Abstract: Realistic modeling of infiltration, runoff and erosion processes from watersheds requires estimation of the effective hydraulic conductivity (Km) of the hillslope soils and how it varies with soil tilth, depth and cover conditions. Field rainfall simulation (RS) plot studies provide an opportunity to assess the surface soil hydraulic and erodibility conditions, but a standardized interpretation and comparison of results of this kind from a wide variety of test conditions has been difficult. Here, we develop solutions to the combined set of time-to-ponding/runoff and Green– Ampt infiltration equations to determine Km values from RS test plot results and compare them to the simpler calculation of steady rain minus runoff rates. Relating soil detachment rates to stream power, we also examine the determination of “erodibility” as the ratio thereof. Using data from over 400 RS plot studies across the Lake Tahoe Basin area that employ a wide range of rain rates across a range of soil slopes and conditions, we find that the Km values can be determined from the combined infiltration equation for ~80% of the plot data and that the laminar flow form of stream power best described a constant “erodibility” across a range of volcanic skirun soil conditions. Moreover, definition of stream power based on laminar flows obviates the need for assumption of an arbitrary Mannings “n” value and the restriction to mild slopes (<10%). The infiltration equation based Km values, though more variable, were on average equivalent to that determined from the simpler calculation of steady rain minus steady runoff rates from the RS plots. However, these Km values were much smaller than those determined from other field test methods. Finally, we compare RS plot results from use of different rainfall simulators in the basin and demonstrate that despite the varying configurations and rain intensities, similar erodibilities were determined across a range of infiltration and runoff rates using the laminar form of the stream power equation.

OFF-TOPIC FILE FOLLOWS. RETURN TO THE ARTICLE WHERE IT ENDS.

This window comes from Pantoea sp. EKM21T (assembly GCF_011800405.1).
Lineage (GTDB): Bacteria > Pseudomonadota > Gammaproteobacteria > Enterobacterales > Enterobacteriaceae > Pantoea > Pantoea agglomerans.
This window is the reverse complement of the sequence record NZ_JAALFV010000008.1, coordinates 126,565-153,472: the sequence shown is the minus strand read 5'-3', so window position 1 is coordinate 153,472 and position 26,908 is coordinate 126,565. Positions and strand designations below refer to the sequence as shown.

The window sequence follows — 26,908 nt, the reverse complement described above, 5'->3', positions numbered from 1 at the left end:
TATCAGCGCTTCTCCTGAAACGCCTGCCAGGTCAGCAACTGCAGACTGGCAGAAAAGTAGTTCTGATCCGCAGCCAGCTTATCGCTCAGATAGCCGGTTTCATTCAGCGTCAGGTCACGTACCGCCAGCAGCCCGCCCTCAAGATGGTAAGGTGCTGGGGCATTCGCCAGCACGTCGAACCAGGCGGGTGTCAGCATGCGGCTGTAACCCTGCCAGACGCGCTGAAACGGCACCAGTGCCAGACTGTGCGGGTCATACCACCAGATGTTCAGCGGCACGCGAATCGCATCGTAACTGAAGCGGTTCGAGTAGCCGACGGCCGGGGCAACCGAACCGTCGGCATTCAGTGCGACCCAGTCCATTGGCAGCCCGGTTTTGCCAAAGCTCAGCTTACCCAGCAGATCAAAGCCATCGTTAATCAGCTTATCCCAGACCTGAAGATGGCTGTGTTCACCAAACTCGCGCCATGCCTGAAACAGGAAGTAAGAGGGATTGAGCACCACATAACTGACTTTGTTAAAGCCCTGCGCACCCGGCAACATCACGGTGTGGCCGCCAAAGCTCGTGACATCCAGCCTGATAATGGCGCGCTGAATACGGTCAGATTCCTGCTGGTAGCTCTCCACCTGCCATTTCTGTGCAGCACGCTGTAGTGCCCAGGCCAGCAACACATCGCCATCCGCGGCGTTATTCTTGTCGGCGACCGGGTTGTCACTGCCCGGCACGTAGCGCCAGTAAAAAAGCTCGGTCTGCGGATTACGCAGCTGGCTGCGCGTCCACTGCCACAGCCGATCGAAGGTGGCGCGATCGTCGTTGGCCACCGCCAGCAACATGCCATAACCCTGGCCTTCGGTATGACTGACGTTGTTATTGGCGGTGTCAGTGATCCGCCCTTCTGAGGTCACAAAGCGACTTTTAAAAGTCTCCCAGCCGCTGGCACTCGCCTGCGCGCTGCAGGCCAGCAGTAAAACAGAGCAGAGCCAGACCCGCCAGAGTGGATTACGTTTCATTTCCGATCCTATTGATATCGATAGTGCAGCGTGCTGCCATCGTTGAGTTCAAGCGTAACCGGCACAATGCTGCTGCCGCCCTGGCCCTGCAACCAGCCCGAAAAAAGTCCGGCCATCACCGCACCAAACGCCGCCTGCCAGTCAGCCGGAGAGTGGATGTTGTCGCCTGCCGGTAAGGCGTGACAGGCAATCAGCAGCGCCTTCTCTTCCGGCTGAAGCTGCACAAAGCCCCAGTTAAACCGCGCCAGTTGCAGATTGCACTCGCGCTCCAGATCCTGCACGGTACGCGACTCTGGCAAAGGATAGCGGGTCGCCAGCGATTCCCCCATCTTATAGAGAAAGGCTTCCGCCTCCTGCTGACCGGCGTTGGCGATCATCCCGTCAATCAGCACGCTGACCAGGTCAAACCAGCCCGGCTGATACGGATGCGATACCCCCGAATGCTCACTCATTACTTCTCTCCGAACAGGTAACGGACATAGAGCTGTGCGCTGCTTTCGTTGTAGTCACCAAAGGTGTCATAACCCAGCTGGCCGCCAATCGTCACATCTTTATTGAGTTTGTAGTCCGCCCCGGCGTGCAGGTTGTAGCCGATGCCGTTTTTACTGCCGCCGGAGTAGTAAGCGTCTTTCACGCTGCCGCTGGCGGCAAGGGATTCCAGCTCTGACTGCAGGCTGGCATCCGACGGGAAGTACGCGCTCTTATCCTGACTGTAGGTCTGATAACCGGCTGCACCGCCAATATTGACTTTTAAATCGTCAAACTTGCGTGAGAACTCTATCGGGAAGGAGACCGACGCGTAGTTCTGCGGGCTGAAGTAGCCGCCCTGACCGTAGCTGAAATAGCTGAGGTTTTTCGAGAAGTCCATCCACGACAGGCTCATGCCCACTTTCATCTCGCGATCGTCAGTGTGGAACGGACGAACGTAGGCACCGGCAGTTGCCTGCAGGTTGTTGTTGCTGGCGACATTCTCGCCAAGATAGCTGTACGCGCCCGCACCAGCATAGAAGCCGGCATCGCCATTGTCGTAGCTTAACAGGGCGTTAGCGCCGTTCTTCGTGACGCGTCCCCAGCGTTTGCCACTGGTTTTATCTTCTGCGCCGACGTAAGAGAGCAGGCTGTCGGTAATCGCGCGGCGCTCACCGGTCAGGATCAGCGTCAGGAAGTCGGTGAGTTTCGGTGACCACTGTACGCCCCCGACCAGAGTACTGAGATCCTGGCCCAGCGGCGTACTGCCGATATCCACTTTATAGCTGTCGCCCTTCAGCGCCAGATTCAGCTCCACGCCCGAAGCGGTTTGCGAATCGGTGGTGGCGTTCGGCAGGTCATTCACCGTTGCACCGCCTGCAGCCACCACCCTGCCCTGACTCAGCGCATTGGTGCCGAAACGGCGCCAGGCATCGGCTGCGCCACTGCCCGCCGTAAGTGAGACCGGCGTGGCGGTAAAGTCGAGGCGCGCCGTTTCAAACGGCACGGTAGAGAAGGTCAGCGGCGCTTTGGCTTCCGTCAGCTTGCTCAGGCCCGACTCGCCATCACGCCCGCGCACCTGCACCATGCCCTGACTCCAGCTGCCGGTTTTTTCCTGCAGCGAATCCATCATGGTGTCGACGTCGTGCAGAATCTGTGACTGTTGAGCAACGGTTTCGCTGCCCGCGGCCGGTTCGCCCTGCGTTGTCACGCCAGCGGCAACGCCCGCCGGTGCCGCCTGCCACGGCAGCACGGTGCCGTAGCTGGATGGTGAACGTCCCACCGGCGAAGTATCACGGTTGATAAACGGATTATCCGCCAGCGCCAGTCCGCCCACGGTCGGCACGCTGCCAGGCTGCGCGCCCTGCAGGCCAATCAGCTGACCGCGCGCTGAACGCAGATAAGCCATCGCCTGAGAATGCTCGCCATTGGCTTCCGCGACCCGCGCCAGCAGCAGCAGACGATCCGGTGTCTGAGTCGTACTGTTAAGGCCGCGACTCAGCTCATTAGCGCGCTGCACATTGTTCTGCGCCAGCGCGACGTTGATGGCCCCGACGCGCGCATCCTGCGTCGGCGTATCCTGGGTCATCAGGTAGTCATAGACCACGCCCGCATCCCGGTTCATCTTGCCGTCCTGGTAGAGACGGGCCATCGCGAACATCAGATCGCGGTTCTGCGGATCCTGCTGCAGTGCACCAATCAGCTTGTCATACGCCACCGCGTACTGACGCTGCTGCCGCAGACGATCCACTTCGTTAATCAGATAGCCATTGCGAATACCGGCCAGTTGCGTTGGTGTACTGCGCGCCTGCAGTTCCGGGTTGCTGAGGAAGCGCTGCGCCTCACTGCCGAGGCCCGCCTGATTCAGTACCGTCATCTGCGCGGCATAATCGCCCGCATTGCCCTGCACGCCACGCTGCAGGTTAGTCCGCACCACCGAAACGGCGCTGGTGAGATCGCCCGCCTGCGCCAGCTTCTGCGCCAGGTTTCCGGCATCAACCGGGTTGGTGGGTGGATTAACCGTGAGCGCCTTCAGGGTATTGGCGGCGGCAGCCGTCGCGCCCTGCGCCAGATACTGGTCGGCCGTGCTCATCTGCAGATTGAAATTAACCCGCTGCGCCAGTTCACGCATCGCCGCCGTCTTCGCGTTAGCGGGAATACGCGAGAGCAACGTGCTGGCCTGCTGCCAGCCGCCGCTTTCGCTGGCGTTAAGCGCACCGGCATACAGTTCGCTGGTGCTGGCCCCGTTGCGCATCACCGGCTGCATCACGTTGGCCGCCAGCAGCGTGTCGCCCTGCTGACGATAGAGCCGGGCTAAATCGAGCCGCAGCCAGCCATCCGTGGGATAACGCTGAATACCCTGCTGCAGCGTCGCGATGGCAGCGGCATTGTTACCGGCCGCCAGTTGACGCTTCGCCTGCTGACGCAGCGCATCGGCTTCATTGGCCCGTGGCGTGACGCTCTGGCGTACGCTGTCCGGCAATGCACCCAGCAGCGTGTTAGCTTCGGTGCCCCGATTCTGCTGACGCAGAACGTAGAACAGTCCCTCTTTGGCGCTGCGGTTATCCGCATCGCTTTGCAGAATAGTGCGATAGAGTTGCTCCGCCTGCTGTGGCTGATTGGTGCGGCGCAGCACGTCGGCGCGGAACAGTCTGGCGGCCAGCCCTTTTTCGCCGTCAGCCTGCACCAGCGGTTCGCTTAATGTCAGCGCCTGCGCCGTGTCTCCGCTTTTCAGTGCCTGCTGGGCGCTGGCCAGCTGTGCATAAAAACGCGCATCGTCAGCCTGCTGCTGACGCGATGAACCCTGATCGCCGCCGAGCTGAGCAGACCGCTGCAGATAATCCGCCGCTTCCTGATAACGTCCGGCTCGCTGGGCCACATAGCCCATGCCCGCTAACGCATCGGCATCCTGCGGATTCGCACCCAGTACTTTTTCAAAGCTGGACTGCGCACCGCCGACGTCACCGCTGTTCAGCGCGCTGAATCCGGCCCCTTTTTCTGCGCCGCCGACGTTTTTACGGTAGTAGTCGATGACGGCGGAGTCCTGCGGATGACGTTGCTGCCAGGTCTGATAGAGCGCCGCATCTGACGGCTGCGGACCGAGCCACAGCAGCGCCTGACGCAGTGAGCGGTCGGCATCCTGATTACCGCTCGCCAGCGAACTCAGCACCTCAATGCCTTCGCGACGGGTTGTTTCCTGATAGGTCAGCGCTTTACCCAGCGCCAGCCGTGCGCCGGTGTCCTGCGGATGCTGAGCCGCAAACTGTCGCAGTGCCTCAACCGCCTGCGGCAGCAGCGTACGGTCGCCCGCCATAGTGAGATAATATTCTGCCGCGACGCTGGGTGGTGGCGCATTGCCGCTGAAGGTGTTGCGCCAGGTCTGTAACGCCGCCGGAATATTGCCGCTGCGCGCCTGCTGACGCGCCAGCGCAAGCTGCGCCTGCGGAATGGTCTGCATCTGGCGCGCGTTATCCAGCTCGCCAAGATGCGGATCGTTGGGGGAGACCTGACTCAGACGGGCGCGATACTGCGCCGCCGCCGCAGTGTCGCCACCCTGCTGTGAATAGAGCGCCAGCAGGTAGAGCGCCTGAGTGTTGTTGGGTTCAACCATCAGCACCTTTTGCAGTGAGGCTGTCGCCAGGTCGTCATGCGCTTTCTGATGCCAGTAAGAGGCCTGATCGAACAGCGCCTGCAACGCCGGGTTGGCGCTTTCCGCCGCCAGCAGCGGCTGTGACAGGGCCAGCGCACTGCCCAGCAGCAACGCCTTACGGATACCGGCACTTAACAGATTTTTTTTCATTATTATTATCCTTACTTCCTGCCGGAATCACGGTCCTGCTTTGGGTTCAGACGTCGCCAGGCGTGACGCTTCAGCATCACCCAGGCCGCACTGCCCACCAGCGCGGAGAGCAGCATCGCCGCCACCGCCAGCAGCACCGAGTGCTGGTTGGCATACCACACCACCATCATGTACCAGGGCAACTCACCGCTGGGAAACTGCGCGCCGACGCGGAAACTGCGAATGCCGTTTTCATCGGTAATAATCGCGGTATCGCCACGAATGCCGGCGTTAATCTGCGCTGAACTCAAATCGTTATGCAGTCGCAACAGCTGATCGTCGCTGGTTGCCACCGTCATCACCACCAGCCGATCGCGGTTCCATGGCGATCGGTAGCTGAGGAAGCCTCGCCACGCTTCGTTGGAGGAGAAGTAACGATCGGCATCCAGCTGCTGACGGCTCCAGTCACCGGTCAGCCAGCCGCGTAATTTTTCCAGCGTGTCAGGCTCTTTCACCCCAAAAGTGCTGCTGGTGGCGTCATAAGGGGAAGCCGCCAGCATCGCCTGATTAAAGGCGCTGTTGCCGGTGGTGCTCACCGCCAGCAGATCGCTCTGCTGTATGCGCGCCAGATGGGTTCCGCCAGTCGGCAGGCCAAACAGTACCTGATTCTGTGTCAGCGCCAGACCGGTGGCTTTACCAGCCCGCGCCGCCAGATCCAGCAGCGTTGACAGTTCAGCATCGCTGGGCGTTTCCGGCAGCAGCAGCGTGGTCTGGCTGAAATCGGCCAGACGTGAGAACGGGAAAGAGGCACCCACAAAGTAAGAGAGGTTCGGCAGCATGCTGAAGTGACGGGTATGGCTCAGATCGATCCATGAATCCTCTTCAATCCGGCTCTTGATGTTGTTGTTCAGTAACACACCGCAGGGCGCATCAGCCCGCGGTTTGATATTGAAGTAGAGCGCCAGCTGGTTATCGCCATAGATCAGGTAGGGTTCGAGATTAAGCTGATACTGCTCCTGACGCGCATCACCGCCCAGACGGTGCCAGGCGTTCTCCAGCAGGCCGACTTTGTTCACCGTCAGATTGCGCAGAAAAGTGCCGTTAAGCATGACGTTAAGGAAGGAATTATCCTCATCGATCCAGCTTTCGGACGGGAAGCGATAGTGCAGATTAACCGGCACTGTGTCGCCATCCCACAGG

Abstract: The study focused on investigating the presence of change patterns in 600 unimpaired streamflow stations across the continental U.S. at different time intervals to understand the change patterns that can provide significant insight regarding climate variability and change. Each station had continuous streamflow data of at least 30 years (the entire dataset covered a range of 109 years). Presence of trends and shifts were detected in water year and the four seasons (fall, winter, spring, and summer) analyzing the water year and seasonal mean flows. Two non-parametric tests, namely, the Mann-Kendall test and the Pettitt’s test were used to identify the trends and the shifts, respectively. The results showed an increasing trend in the northeast and upper-mid regions, whereas southeast and northwest regions underwent a decrease. Shifts followed similar patterns as trends with higher number of stations with significant change. Fall and spring showed the highest number of stations with increasing and decreasing change, respectively, in the seasonal analyses. Results of this study may assist water managers to understand the streamflow change patterns across the continental U.S., especially at the regional scale since this study covers a long range of years with a large number of stations in each region.